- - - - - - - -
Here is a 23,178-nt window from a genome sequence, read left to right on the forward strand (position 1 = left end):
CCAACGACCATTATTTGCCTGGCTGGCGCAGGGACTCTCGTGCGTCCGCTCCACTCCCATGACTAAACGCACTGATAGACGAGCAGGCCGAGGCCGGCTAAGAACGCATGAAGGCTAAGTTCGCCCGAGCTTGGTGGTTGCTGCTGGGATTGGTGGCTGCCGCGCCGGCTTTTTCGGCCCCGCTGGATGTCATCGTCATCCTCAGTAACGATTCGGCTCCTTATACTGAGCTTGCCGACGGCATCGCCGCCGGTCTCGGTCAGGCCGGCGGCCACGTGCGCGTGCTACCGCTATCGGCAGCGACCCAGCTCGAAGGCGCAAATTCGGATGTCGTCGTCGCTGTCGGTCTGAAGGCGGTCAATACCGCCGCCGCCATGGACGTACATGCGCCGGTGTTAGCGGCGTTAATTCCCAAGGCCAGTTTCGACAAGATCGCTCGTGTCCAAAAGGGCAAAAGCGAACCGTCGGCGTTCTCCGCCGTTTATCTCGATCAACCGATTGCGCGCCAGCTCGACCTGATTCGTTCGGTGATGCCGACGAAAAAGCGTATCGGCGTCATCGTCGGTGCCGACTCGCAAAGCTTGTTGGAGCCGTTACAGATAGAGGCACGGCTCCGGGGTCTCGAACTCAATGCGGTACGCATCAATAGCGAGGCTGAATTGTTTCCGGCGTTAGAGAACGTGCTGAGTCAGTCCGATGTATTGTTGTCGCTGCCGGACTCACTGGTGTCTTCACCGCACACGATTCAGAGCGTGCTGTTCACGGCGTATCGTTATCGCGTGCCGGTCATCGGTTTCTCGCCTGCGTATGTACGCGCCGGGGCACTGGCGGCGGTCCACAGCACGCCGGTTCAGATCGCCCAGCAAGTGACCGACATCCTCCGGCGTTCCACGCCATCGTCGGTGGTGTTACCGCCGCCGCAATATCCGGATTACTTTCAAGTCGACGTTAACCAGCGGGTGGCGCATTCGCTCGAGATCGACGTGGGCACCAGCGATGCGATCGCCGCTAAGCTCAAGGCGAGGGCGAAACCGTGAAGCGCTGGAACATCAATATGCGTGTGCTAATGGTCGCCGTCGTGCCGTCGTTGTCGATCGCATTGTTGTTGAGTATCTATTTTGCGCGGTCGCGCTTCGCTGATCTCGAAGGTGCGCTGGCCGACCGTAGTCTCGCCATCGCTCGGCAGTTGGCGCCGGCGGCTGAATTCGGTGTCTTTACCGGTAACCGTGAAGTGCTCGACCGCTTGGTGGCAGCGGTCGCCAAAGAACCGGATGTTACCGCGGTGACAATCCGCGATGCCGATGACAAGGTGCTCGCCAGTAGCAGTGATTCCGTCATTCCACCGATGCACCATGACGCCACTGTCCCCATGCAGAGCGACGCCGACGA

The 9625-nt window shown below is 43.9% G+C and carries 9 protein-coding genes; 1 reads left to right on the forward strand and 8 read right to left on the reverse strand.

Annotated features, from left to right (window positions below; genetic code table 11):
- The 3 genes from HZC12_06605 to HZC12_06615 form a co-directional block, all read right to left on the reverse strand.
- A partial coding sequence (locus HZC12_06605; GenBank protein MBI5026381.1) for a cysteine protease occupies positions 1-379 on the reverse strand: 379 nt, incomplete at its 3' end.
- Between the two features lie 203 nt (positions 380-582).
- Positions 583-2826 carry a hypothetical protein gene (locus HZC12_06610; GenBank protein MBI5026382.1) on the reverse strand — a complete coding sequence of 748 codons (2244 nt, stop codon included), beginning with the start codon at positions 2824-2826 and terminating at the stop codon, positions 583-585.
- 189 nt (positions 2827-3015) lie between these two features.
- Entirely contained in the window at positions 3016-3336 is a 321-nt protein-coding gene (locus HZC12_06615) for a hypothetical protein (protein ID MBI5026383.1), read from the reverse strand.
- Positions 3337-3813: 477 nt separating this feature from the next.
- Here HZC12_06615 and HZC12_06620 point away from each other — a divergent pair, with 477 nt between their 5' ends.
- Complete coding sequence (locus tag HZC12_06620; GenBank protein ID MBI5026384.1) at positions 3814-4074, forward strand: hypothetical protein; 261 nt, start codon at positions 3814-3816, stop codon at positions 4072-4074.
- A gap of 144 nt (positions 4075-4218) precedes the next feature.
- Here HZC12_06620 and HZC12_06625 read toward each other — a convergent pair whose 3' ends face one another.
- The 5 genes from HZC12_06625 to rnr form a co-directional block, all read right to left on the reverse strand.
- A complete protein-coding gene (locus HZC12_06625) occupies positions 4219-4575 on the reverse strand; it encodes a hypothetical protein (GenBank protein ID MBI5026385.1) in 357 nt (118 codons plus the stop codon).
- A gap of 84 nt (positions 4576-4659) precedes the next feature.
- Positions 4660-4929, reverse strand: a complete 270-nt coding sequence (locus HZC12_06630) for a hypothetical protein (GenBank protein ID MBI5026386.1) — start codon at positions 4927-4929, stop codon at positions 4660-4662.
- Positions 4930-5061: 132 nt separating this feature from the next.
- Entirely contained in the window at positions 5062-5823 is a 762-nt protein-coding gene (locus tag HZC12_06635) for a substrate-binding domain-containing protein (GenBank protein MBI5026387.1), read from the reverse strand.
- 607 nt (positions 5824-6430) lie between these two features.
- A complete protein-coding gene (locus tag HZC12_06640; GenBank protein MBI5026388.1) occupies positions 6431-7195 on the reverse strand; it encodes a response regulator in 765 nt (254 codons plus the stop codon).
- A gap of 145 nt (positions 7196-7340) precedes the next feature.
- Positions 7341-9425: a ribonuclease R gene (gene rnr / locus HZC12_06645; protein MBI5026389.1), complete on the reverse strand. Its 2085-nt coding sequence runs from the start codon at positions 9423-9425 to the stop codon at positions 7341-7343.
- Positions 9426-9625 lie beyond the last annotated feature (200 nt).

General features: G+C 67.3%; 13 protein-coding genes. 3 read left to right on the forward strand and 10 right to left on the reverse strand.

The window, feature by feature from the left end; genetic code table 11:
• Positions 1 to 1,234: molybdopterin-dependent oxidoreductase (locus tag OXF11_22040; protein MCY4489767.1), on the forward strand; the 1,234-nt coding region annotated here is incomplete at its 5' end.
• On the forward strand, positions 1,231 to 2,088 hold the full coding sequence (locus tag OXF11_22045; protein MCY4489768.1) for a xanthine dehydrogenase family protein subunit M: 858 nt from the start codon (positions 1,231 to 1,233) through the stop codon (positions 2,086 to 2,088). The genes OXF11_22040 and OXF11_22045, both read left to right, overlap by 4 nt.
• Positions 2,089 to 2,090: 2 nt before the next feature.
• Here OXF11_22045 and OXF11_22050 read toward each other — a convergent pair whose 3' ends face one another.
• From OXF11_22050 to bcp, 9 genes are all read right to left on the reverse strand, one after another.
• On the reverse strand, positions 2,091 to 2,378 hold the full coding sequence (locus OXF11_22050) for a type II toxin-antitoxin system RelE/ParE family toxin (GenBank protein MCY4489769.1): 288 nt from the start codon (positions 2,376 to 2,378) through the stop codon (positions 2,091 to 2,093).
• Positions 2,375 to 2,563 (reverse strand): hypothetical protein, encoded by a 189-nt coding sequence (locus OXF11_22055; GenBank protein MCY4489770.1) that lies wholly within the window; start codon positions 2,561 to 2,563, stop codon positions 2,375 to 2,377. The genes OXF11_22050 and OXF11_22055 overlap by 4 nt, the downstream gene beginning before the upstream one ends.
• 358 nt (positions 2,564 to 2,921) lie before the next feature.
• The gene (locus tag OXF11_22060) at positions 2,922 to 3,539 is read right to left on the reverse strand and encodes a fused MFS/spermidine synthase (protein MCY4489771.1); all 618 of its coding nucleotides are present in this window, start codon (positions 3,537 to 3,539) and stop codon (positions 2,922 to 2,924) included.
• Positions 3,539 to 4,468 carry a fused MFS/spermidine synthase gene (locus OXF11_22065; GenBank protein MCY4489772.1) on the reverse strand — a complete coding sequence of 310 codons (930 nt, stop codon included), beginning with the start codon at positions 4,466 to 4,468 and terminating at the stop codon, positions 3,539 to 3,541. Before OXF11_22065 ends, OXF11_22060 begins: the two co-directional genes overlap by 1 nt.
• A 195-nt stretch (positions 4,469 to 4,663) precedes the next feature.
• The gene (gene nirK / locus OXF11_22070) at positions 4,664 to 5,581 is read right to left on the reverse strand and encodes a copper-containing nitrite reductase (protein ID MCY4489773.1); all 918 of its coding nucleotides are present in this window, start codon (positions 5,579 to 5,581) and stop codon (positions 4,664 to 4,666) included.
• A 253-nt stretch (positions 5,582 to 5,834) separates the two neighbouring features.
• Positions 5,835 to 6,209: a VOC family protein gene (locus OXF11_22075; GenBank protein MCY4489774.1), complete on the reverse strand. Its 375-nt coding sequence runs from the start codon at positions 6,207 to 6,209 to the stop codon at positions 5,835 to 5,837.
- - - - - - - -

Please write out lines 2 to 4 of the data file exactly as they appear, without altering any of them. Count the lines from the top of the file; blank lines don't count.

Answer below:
CCAACGACCATTATTTGCCTGGCTGGCGCAGGGACTCTCGTGCGTCCGCTCCACTCCCATGACTAAACGCACTGATAGACGAGCAGGCCGAGGCCGGCTAAGAACGCATGAAGGCTAAGTTCGCCCGAGCTTGGTGGTTGCTGCTGGGATTGGTGGCTGCCGCGCCGGCTTTTTCGGCCCCGCTGGATGTCATCGTCATCCTCAGTAACGATTCGGCTCCTTATACTGAGCTTGCCGACGGCATCGCCGCCGGTCTCGGTCAGGCCGGCGGCCACGTGCGCGTGCTACCGCTATCGGCAGCGACCCAGCTCGAAGGCGCAAATTCGGATGTCGTCGTCGCTGTCGGTCTGAAGGCGGTCAATACCGCCGCCGCCATGGACGTACATGCGCCGGTGTTAGCGGCGTTAATTCCCAAGGCCAGTTTCGACAAGATCGCTCGTGTCCAAAAGGGCAAAAGCGAACCGTCGGCGTTCTCCGCCGTTTATCTCGATCAACCGATTGCGCGCCAGCTCGACCTGATTCGTTCGGTGATGCCGACGAAAAAGCGTATCGGCGTCATCGTCGGTGCCGACTCGCAAAGCTTGTTGGAGCCGTTACAGATAGAGGCACGGCTCCGGGGTCTCGAACTCAATGCGGTACGCATCAATAGCGAGGCTGAATTGTTTCCGGCGTTAGAGAACGTGCTGAGTCAGTCCGATGTATTGTTGTCGCTGCCGGACTCACTGGTGTCTTCACCGCACACGATTCAGAGCGTGCTGTTCACGGCGTATCGTTATCGCGTGCCGGTCATCGGTTTCTCGCCTGCGTATGTACGCGCCGGGGCACTGGCGGCGGTCCACAGCACGCCGGTTCAGATCGCCCAGCAAGTGACCGACATCCTCCGGCGTTCCACGCCATCGTCGGTGGTGTTACCGCCGCCGCAATATCCGGATTACTTTCAAGTCGACGTTAACCAGCGGGTGGCGCATTCGCTCGAGATCGACGTGGGCACCAGCGATGCGATCGCCGCTAAGCTCAAGGCGAGGGCGAAACCGTGAAGCGCTGGAACATCAATATGCGTGTGCTAATGGTCGCCGTCGTGCCGTCGTTGTCGATCGCATTGTTGTTGAGTATCTATTTTGCGCGGTCGCGCTTCGCTGATCTCGAAGGTGCGCTGGCCGACCGTAGTCTCGCCATCGCTCGGCAGTTGGCGCCGGCGGCTGAATTCGGTGTCTTTACCGGTAACCGTGAAGTGCTCGACCGCTTGGTGGCAGCGGTCGCCAAAGAACCGGATGTTACCGCGGTGACAATCCGCGATGCCGATGACAAGGTGCTCGCCAGTAGCAGTGATTCCGTCATTCCACCGATGCACCATGACGCCACTGTCCCCATGCAGAGCGACGCCGACGA

The 9625-nt window shown below is 43.9% G+C and carries 9 protein-coding genes; 1 reads left to right on the forward strand and 8 read right to left on the reverse strand.

Annotated features, from left to right (window positions below; genetic code table 11):